In making a Faustian deal, an eighteenth century young woman escapes an arranged marriage. But the devil is in the details.
Addie LaRue gets her freedom and her wish to be her own person, even gaining immortality, but no one she meets remembers her. In The Invisible Life of Addie LaRue, V.E. Schwab cleverly spans three centuries across Europe and the United States in a time travel fantasy examining the value of a legacy.
Addie initially struggles through the hardships of suddenly being without family or any means of support, but she does have her freedom, including the ability to steal what she needs and being instantly forgotten for doing it. She makes it through the plague (not the current one), fashions herself into a well-read and astute thinker when women were not expected to do more than marry and bear children. As she gallops through the centuries, her accomplishments are bittersweet because no one knows about her, forgetting her almost instantly. Later, this talent to reintroduce herself to the same person gets a little strained.
Known by her seven freckles resembling a galaxy of stars across her face, she discovers she can make her mark through others as artists use her as their muse. She fills art and music with the memory of ideas she has planted. Her devil appears occasionally over the years to taunt her with difficulties but she is never willing to surrender her freedom and her soul.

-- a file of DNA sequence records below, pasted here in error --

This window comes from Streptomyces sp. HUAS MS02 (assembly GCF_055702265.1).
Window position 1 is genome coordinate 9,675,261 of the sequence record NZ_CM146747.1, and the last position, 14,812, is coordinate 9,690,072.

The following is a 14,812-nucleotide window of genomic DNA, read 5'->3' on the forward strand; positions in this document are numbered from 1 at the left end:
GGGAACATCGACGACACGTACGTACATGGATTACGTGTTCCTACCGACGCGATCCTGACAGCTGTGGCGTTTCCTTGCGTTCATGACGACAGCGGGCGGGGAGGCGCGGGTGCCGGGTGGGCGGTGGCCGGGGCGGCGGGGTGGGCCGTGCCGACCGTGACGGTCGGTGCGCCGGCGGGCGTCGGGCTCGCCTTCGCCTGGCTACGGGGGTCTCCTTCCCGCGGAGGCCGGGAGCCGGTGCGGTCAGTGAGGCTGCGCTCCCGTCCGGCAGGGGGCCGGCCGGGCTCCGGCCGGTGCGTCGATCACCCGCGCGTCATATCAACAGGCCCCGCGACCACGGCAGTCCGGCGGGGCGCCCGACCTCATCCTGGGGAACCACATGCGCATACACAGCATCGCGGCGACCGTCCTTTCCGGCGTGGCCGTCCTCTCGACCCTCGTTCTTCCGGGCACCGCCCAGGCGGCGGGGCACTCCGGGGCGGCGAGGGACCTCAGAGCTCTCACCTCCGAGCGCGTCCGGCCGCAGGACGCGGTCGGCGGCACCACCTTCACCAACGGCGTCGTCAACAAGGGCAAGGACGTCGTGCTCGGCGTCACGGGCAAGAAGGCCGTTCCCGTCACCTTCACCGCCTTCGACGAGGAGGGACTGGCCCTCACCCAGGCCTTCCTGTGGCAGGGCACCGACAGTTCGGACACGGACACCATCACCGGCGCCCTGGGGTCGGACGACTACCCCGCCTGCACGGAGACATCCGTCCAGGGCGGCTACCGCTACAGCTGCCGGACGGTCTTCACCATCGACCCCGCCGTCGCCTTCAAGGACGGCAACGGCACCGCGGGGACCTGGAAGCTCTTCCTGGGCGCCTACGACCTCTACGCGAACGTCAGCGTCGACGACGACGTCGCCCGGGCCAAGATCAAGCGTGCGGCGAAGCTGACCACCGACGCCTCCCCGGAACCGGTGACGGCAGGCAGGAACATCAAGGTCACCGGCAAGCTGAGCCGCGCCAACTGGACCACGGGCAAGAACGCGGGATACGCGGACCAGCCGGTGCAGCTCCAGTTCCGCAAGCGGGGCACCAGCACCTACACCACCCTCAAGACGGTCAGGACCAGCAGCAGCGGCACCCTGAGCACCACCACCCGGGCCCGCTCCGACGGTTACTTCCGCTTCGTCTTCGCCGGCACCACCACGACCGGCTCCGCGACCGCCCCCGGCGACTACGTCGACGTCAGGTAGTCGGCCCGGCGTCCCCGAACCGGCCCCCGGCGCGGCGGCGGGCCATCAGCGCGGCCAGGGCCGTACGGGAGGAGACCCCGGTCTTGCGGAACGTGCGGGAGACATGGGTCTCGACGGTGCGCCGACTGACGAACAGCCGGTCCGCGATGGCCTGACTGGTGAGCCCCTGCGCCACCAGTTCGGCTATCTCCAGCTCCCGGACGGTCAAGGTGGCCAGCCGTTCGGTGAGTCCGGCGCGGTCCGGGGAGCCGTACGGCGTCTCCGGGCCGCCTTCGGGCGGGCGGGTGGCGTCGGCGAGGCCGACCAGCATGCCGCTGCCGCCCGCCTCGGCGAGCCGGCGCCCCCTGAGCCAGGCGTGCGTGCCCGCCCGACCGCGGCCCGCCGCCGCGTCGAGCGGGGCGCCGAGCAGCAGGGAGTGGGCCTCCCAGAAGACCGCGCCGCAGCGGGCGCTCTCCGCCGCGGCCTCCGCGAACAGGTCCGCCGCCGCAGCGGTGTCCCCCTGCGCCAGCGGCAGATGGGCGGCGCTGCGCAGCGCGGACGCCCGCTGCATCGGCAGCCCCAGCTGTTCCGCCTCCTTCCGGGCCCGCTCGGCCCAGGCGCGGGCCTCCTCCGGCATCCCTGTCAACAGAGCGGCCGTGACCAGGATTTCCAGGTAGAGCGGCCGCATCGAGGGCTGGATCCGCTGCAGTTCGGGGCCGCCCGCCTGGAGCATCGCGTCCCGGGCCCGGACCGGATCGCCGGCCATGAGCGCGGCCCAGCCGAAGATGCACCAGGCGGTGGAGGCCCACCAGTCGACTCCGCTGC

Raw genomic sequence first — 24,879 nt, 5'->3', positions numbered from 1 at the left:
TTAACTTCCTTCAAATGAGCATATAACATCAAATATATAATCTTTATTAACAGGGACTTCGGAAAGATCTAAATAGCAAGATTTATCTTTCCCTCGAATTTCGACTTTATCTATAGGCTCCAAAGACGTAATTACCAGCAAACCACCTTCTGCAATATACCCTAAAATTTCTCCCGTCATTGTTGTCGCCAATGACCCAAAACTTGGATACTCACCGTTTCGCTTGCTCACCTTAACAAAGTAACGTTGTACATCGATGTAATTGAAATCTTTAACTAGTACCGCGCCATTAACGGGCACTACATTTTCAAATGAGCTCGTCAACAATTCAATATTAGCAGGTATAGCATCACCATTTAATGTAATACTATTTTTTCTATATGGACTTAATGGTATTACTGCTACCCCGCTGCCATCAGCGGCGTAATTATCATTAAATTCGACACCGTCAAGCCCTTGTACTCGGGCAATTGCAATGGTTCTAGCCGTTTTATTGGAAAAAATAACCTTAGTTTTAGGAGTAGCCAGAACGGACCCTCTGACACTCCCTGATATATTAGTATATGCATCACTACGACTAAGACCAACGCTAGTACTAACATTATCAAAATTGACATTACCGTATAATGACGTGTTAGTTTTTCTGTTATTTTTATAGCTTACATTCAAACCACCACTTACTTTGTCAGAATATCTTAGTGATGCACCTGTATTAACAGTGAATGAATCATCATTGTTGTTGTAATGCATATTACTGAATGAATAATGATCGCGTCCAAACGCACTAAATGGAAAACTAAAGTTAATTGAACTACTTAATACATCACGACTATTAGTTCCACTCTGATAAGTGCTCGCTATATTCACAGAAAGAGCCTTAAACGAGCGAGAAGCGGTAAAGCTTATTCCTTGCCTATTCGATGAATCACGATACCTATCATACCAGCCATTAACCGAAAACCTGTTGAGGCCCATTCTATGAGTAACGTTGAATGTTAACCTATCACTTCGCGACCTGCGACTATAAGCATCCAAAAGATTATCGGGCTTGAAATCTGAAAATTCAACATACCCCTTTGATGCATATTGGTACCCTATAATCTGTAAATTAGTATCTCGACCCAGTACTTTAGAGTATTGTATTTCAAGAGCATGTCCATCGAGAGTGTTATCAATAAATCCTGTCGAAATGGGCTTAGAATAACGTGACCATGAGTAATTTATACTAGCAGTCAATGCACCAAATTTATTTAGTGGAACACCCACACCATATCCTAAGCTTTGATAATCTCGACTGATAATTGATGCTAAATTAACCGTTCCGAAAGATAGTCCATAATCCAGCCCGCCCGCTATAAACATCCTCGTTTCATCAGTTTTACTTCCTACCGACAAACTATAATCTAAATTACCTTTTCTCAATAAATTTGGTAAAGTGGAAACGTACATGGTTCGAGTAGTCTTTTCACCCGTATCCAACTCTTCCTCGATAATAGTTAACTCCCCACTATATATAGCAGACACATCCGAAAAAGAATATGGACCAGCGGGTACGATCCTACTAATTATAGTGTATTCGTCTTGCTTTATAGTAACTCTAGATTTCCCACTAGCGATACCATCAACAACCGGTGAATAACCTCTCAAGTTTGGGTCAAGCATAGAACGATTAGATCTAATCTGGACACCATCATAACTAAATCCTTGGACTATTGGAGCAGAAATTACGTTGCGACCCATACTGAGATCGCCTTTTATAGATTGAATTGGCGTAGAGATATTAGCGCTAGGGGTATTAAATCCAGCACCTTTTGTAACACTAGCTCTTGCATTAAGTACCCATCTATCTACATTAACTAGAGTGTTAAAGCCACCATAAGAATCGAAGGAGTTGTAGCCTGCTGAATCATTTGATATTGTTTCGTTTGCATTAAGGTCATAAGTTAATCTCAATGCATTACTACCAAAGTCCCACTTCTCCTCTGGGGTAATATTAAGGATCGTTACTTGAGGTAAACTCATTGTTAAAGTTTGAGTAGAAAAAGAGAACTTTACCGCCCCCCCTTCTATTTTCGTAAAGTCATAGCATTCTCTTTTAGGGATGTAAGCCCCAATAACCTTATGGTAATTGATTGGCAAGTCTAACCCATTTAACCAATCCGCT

Suddenly, after 300 hundred years, she finds a soulmate in Henry, a bookstore owner who has made his own deal with the devil. To her surprise Henry does remember her, and for the first time she can hear her real name from her lover. Although Schwab nurtures the romance, true love really does not lie with these two characters. Addie’s true love is her freedom and, despite the devil’s machinations, she finds a way her to leave her mark and be remembered.
As I finished the story, with its unlikely and clever ending (I won’t spoil it for you), I remembered my own much shorter journey so far, and the marks I’ve left behind. Like Addie, most have morphed into an amalgam of pieces leading to others’ adaptations. The ideas I created may not have the same name, but most are still viable and progressed with the times, as they should. Yet, we all want to be remembered.
Caitlyn Paxson for NPR said: “Addie LaRue manages to pull off like the prestige of a particularly elegant magic trick, leaving us with the feeling that we too have been a part of Addie’s long and invisible life. I for one will most certainly remember her.”
So will I.
“Strive not to be a success but to be of value.” Albert Einstein